I think that backward teaching can be done well  if appropriate formative assessments are built in just after new concepts or ways of thinking are introduced in the video. Probably a video teacher does not want to go more than ten minutes without doing a check-in on the students.  The teacher might want to go over commonly made mistakes as he/she presents the lesson.  When students know they are “right”, they feel more confident about their learning. When they begin to have doubts, they learn less.

How do you use teaching videos/clips in your class?

My book, Formative Assessment: Responding to Your Students, is available through Eye on Education.

Also, my  book,  Successful Student Writing Through Formative Assessment, is available through Eye on Education.


RSS Education with Technology

  • Tech Integration Teacher, What time is it? August 23, 2016
    When someone asks what time it is, that person wants to know the time, not the history of the clock, not how a clock works, and not what other types of clocks there are. Classroom teachers want to help their students improve their academic learning through technology. Sometimes they need help with technology so they go […]
    hgtuttle
  • Curriculum Focus, Not Technology Focus July 28, 2016
    In my public school career I have been a classroom teacher, a technology integration specialist and a technology administrator. In my technology role, I served under the Assistant Superintendent for Instruction. She had a simple mission: Improve students’ academic learning. My mission was equally simple: Improve students’ academic learning through technology […]
    hgtuttle
  • Students React to Digital Badges: Pros, Cons and Interesting June 22, 2016
      ISTE 2016 By Harry Grover Tuttle, Ed. D. College World Language Students’ Preferences Digital Badges – 52%        Paper Certificates – 48% World Language: Can-Do Digital Badges Digital Badges Pro- – Breaks down proficiency more – Shows all badges at once – Is more attractive – Is more appropriate since we use […]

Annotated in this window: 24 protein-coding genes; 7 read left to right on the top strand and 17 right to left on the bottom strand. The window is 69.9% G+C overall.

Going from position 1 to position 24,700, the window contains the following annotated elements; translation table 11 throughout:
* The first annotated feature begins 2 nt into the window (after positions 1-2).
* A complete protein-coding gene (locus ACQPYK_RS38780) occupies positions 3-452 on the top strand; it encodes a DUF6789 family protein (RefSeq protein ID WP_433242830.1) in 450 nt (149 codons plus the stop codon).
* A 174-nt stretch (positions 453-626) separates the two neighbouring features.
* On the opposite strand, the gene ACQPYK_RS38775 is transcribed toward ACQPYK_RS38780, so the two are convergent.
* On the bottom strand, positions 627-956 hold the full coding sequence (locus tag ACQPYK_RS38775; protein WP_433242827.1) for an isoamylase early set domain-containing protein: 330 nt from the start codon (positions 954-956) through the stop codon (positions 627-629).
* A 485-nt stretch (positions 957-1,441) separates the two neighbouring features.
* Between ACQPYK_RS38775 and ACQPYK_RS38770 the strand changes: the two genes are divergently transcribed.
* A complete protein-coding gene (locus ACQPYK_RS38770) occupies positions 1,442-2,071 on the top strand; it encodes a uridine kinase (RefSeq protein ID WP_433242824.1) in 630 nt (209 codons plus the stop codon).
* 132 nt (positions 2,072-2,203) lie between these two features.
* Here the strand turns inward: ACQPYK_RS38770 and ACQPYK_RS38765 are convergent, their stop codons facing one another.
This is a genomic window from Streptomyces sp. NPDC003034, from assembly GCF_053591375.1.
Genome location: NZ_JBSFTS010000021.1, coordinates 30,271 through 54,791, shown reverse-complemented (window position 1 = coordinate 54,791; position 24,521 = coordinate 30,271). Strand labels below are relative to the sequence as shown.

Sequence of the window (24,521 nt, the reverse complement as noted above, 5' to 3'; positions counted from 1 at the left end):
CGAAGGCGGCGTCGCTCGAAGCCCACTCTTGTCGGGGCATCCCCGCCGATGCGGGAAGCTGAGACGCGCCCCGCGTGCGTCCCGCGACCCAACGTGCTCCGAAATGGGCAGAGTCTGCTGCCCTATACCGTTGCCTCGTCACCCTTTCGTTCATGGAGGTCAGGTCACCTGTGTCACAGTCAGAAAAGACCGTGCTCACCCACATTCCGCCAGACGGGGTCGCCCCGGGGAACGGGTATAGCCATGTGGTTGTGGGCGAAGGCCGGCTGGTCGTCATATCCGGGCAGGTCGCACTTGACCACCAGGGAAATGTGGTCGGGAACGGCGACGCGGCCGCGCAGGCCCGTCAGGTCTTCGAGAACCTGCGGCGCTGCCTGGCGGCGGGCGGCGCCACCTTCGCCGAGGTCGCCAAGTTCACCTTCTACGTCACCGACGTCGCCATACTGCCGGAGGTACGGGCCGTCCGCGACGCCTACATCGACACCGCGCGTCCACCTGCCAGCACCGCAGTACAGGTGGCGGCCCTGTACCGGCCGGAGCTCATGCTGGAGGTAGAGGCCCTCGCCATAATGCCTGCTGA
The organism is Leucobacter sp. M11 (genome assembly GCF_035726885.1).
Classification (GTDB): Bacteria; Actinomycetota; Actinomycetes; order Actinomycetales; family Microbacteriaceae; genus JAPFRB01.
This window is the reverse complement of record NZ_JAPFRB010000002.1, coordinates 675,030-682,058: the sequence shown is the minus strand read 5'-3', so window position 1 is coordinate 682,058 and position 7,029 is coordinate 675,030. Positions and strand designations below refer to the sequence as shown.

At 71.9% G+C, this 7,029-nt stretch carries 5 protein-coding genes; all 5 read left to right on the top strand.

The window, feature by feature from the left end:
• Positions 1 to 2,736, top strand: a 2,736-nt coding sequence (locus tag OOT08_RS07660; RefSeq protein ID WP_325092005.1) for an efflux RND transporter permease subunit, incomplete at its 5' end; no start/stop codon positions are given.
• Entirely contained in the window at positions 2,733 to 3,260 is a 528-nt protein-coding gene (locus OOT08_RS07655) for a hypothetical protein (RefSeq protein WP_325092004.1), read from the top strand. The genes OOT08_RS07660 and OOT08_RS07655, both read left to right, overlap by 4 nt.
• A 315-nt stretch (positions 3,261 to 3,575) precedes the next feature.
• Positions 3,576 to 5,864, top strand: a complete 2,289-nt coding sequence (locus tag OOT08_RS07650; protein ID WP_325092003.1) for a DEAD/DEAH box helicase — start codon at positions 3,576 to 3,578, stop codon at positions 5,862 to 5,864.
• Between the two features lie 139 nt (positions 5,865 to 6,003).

hgtuttle
  • Digital Badges: Naming the Badge October 29, 2015
    Once teachers have selected what learning and what digital badges (individual or category badges; see previous blog), the teachers encounter another decision. What will they name each badge? Will they use the full name of the Common Core Standard or the national proficiency? For English, under “Speaking and Listening,”will they write out SL.2 “Integrate and […]
    hgtuttle
  • Digital Badges: Better Than Grades? October 19, 2015
    Teachers understand that the grade in a course consists of many different factors such as homework, participation , projects, tests, etc. Blodget observes that sometimes grades reflect attitude, effort, ability and behavior (http://www.academia.edu/9074119/Grading_and_Whether_or_not_Grades_Accurately_Reflect_Student_Achievement). Equally important, a letter […]
    hgtuttle
  • World Language Students Use of Mobile Devices in the Classroom October 5, 2015
    Do world language students use technology n the classroom? Do their  teachers go beyond having their students use technology simply for the drill and practice in vocabulary and grammar? Students can use laptops and mobile devices to hear authentic language, read authentic texts, read tweets about famous performers, see up-to-the-moment culture,  watch video […]
    hgtuttle
  • Digital Badges: Individual or Categorized Learning Badges? September 12, 2015
    The idea of digital badges sounds appealing for the digital children in classes. As teachers start thinking about digital badges, they have to figure out what badges will be awarded. The teachers can award social or academic badges. If teachers decide to use academic badges, then the teachers may base their badges on the Common […]
    hgtuttle
  • English +Common Core +Mobile = Success (ISTE2014 Poster -details) June 30, 2014
    Here are the ten examples I showed at my English + Common Core  + Mobile ISTE 2014 Poster Session: Based on CCSS Anchor Statements: L.2 Take a Conventions Mobile Online Quiz  to pick the  incorrect sentence from four choices (capitalization) SL.2  Evaluate audio recording of a  book chapter on mobile and predict for next chapter. […]
    hgtuttle
  • Global Cultural Learning Using Mobile Devices (ISTE Mobile MegaShare Presentation) June 28, 2014
    Based on my presentation at ISTE 2014 Mobile Megashare Why teach about other countries? Location: Large view to small on maps. Culture or culture. Find six similarities in a  mobile picture from another culture (“Wars are caused by differences, not similarities.”-Tuttle.) Tell one piece of information from each different Internet visual from a place in that […]
    hgtuttle
  • English + Common Core + Mobile = Success in Learning Poster Session at ISTE 2014 June 25, 2014
    In my ISTE Sunday 8-10 am poster session, I demonstrate many diverse mobile activities to help students achieve the English Language Arts Common Core Anchor Statements through mobile devices. The mobile activities focus on free common tool apps that are available on both the Android and the iPad. The students use the apps as a seamless […]
    hgtuttle